We landed safely back at Fairbairn near the Senior Engineer Officer's hangar office. I was first out of the aircraft after shutdown and walked back towards the tail rotor, which looked abnormal. A large retaining nut had been inadvertently lock-wired to itself and had rotated loose with only one turn of thread remaining before inevitable loss of the tail rotor. Had we remained airborne for a few minutes more, then this ceremony may have been held about 35 years earlier; for both of us.
There was a somewhat comical aftermath. I called Bill to take a look and he quaintly raised his glasses to focus. Some profanity followed and he hustled across to Clive Cotter's office (the Senior Engineering Officer). Clive was then a fairly taciturn ex-Royal Australian Navy type who was not particularly fond of aircrew. He believed that he owned the helicopters and only loaned them to us, provided we used them carefully. Clive's office had large windows so he could view aircraft activity and the ensuing animated 'debate' between he and Bill was viewed with much mirth by many bystanders on the tarmac - it was akin to a Charlie Chaplin silent movie. Bill never mentioned to me what was said, but it was noticeable that they distanced themselves from one another for a time, until the incident was forgotten.
Bill was promoted to Squadron Leader in 1970 and spent time at Department of Air, Canberra and No. 9 Squadron Amberley before posting to PNG as the Resident RAAF Liaison Officer. Shep had a fascination for PNG from earlier experience on Dakotas and Iroquois, which developed into a love affair. He became fluent in Pidgin English and developed a great understanding of the country and its people.
He was very talented in many respects, as mentioned by his daughter Karen, and perhaps should have been an actor because he was exceptionally clever at imitating people, not in a demeaning way but usually with animated humour. About 2 years back,he sent me this piece of amusing satire illustrating the difficulty that some people have with the English language. There are numerous copies near the Church entrance, if you would like one as a memento (see 'Try This' under Humour/Trivia on the website menu).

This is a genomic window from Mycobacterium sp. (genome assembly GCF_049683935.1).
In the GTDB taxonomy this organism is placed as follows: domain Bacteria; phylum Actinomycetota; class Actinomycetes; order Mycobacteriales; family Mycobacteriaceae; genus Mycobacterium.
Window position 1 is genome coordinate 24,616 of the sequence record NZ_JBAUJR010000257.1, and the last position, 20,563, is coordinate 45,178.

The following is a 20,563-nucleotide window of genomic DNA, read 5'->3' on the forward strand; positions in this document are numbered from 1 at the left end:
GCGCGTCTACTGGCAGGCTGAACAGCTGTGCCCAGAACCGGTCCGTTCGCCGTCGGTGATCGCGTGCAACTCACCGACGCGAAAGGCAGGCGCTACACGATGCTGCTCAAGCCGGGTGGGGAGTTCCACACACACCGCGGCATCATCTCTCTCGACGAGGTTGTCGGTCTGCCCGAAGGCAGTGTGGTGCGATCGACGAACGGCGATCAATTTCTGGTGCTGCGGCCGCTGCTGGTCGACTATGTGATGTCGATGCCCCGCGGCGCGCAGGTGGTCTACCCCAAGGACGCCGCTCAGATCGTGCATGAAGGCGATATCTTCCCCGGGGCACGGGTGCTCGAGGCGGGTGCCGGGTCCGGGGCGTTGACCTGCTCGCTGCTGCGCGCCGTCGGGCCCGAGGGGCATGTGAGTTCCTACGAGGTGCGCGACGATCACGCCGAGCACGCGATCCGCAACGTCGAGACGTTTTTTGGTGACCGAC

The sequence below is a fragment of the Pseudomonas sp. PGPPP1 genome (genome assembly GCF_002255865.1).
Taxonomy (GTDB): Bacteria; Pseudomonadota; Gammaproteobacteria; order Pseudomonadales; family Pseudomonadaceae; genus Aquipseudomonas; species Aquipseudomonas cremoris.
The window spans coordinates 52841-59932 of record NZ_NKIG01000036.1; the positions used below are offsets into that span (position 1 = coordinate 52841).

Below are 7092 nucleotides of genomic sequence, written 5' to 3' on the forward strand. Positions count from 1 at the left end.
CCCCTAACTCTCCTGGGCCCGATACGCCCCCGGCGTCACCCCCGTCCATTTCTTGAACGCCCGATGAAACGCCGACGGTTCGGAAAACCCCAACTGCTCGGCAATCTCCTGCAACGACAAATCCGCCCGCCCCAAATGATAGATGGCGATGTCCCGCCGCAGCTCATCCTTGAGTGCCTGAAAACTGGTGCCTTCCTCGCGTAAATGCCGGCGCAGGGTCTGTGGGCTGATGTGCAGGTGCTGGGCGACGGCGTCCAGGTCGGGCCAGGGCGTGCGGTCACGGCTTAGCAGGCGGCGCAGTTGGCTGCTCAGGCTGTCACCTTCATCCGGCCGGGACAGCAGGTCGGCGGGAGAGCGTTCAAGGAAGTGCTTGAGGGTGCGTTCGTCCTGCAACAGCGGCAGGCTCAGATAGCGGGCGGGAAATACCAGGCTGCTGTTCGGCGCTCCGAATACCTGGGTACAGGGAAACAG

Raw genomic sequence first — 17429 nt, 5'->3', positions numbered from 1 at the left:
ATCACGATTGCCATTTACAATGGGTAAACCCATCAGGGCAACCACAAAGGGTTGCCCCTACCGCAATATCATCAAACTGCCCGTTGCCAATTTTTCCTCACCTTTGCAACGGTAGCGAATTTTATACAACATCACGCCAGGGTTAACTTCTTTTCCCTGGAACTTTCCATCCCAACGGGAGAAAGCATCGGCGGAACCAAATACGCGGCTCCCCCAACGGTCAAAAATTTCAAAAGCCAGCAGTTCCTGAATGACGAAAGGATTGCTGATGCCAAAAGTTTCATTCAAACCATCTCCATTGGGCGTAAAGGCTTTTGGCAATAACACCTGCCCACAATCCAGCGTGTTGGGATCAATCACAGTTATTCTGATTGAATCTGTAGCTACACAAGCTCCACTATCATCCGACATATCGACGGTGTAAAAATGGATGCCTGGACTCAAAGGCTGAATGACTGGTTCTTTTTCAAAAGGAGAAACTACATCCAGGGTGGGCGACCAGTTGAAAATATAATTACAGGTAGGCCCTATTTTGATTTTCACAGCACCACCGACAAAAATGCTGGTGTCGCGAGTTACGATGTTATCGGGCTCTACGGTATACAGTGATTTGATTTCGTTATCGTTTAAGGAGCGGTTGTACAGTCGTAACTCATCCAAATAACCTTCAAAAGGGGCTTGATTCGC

Following 3 years in PNG, Bill spent another 2 years at Amberley associated with Nos. 9 and 12 Squadrons, before leaving the RAAF in 1979 after 23 years service. He was passionate in all that he did in the Service and particularly fervent toward 9SQN. He was delighted that we are belatedly forming a unit association and would have eagerly become involved. I was particularly looking forward to him helping me compile a comprehensive unit history to be titled: 'SEAGULL TO BLACKHAWK' and am greatly saddened that he cannot now participate in something that he would have much enjoyed.
These woven cloth badges were created after Bill's time in Vietnam and I am unaware whether he ever acquired one. They are now a collector's item and the embryo No. 9 Squadron Association would like Pat and family to have this badge, perhaps for mounting with his medals. Shep was Mentioned in Despatches during Vietnam operations and awarded a Queen's Commendation for Valuable Service in the Air during his earlier career. He is the only Air Force member I know entitled to wear the PNG Independence Medal.
Bill was a very compassionate man and always showed concern for the well-being of anybody he worked with and especially those who worked under him. My wife was very moved by his recent moral support when she encountered cancer for the second time and is quite upset at not being here today - she is travelling to Sydney to begin radiation therapy.
Shep, you have left us with many fond and enduring memories and we are all privileged to have served with you. I feel particularly humble that you considered me a Mate. Rest in Peace Bill.'